BUTTERFLY IN THE TYPEWRITER: The Tragic Life of John Kennedy Toole and the Remarkable Story of “A Confederacy of Dunces.” By Cory MacLauchlin. Da Capo Press. 352 pages. $26.
“A green hunting cap squeezed the top of the fleshy balloon of a head.”
So begins John Kennedy Toole’s romp through the colorful contradictions and serious absurdities that breathe life into both his immortal literary creation, Ignatius Reilly, and his beloved New Orleans.
It’s an inauspicious beginning but one that acutely stages the full-on satire of Toole’s posthumously published “A Confederacy of Dunces” (1981), the Pulitzer Prize-winning novel with an unmatched gift for comic seriousness.
Toole killed himself at the age of 32, having never witnessed the overwhelmingly positive critical response of his masterwork and having only suffered — truly suffered — the disappointments of continued rejection.
Thus the biographer’s dilemmas: how to best write a literary life of an author who never knew that he had indeed achieved success? How do you tell the life story of a writer who had only aspired to the professional ranks but never saw that dream realized?
And perhaps toughest of all, how do you assess a literary career on the merits of a single published work?
Cory MacLauchlin does brilliantly in dispelling many of the “tortured artist”-type myths that have circulated since Toole’s suicide in 1969. Many of these myths, diligently enforced by his mother Thelma, who fought for years to have “Confederacy” published, have calcified and crept into critical assessments of Toole’s novel, blurring the lines between biography and fiction.
The Toole that MacLauchlin presents comes across as a precocious talent whose gift for writing and critical observation met squarely with a profound sense of familial responsibility and love for his native New Orleans.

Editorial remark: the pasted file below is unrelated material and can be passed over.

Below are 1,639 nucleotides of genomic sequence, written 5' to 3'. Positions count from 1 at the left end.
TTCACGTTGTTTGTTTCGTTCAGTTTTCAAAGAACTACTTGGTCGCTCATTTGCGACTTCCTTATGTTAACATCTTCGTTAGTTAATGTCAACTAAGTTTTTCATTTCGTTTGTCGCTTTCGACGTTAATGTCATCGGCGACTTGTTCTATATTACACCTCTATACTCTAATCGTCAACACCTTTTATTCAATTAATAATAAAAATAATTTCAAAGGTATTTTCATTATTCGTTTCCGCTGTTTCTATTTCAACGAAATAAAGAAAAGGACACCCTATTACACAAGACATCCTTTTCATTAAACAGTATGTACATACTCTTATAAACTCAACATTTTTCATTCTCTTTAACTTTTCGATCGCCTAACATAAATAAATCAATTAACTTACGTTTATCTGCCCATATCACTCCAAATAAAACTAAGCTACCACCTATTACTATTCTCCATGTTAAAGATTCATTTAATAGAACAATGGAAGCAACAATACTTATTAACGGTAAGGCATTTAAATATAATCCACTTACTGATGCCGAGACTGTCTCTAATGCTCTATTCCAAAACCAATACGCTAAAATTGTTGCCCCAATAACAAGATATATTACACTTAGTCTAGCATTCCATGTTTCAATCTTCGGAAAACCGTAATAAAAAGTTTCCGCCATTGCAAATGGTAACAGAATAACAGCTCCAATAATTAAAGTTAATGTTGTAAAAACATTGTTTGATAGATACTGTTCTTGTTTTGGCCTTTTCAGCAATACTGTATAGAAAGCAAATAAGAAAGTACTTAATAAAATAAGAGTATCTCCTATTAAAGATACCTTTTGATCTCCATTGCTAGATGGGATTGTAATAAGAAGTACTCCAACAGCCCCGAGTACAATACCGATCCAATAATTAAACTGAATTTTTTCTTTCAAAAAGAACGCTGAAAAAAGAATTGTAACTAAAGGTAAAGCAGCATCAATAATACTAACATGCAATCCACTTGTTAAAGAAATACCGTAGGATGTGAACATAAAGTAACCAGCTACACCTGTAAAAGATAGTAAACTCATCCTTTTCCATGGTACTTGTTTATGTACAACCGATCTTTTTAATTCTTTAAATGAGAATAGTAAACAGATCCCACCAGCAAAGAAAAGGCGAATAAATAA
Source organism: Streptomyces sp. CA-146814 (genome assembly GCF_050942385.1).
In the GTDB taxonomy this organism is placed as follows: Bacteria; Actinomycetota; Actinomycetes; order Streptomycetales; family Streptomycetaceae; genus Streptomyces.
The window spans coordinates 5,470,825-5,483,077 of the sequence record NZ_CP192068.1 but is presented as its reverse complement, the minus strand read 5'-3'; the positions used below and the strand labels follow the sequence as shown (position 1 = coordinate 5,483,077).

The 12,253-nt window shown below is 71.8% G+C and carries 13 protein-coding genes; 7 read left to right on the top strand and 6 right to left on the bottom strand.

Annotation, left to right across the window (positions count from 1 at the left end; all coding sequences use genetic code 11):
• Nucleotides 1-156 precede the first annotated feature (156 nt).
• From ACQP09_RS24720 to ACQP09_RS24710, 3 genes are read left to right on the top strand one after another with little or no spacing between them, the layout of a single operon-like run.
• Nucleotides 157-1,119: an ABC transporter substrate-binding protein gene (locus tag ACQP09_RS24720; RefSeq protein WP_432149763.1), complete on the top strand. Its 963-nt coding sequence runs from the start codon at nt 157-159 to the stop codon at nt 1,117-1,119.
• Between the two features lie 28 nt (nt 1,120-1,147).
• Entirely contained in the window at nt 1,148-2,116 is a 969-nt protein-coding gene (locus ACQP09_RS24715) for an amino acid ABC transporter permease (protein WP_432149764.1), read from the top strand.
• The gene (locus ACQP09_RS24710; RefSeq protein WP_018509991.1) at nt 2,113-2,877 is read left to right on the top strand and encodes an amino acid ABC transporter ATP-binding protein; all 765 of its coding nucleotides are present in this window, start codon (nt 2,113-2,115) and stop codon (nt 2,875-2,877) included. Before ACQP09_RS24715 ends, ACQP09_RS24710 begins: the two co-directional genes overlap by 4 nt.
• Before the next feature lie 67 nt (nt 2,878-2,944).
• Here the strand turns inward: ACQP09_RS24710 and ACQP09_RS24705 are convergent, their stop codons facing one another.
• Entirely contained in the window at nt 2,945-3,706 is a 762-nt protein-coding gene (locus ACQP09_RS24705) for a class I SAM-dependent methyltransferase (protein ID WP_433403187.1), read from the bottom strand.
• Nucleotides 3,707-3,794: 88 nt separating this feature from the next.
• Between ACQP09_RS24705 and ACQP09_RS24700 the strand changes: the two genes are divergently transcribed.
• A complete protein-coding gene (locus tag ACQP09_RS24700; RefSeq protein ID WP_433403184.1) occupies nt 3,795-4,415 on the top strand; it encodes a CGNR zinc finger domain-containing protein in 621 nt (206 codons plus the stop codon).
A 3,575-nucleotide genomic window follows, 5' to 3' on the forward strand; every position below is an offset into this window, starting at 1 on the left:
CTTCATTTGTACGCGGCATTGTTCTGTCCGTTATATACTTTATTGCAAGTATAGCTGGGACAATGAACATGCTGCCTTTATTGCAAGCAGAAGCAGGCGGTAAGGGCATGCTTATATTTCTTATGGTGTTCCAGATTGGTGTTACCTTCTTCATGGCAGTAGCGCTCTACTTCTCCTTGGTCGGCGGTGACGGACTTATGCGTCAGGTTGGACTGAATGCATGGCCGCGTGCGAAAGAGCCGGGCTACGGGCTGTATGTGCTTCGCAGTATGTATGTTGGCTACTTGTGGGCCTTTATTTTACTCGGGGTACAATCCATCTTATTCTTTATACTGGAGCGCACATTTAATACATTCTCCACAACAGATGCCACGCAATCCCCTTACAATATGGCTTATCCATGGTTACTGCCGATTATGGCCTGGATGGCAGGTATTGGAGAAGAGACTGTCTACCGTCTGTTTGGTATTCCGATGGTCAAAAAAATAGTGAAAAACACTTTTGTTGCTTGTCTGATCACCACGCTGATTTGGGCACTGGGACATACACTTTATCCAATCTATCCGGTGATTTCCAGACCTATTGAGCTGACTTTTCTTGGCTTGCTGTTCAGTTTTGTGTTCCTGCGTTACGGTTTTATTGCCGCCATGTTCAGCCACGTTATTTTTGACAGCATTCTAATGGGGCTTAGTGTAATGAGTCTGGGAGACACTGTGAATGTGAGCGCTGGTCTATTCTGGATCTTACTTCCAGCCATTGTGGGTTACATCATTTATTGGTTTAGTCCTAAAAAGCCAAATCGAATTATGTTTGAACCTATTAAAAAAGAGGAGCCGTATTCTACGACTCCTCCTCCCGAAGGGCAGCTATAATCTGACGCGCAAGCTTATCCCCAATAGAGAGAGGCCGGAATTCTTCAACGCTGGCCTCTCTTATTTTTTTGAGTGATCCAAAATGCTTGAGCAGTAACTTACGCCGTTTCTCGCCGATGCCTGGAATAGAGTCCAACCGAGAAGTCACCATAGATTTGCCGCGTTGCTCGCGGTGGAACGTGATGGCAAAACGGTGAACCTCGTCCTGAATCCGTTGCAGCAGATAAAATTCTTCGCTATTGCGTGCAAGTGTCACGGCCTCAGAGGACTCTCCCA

“Butterfly in the Typewriter,” written stylishly though perhaps a bit too verbose at points, puts forth a remarkably balanced portrait of the artist as a young man, college and graduate student, up through his stint in the Army as an English instructor in Puerto Rico.
All the more racy, controversial and oftentimes fabricated elements of his backstory, the mainstay of Toole’s earlier biographers, give way to MacLauchlin’s intensely researched and well-sourced work in the archives and numerous interviews with those closest to Toole during his brief life.
While profound mental illness did indeed lead to Toole’s tragic death, “Butterfly in the Typewriter” gives the reader much more to consider when assessing the author and his novel that almost certainly deserves its critical status as a modern American classic.
While not the main thrust of the biography, MacLauchlin makes a rather convincing case for Toole’s exceptional talent as a writer and satirist. After finishing “Butterfly in the Typewriter,” one only wishes that Toole could have written more and enjoyed the success he certainly earned, only too late.
Reviewer Zach Weir, a writer based in Oxford, Ohio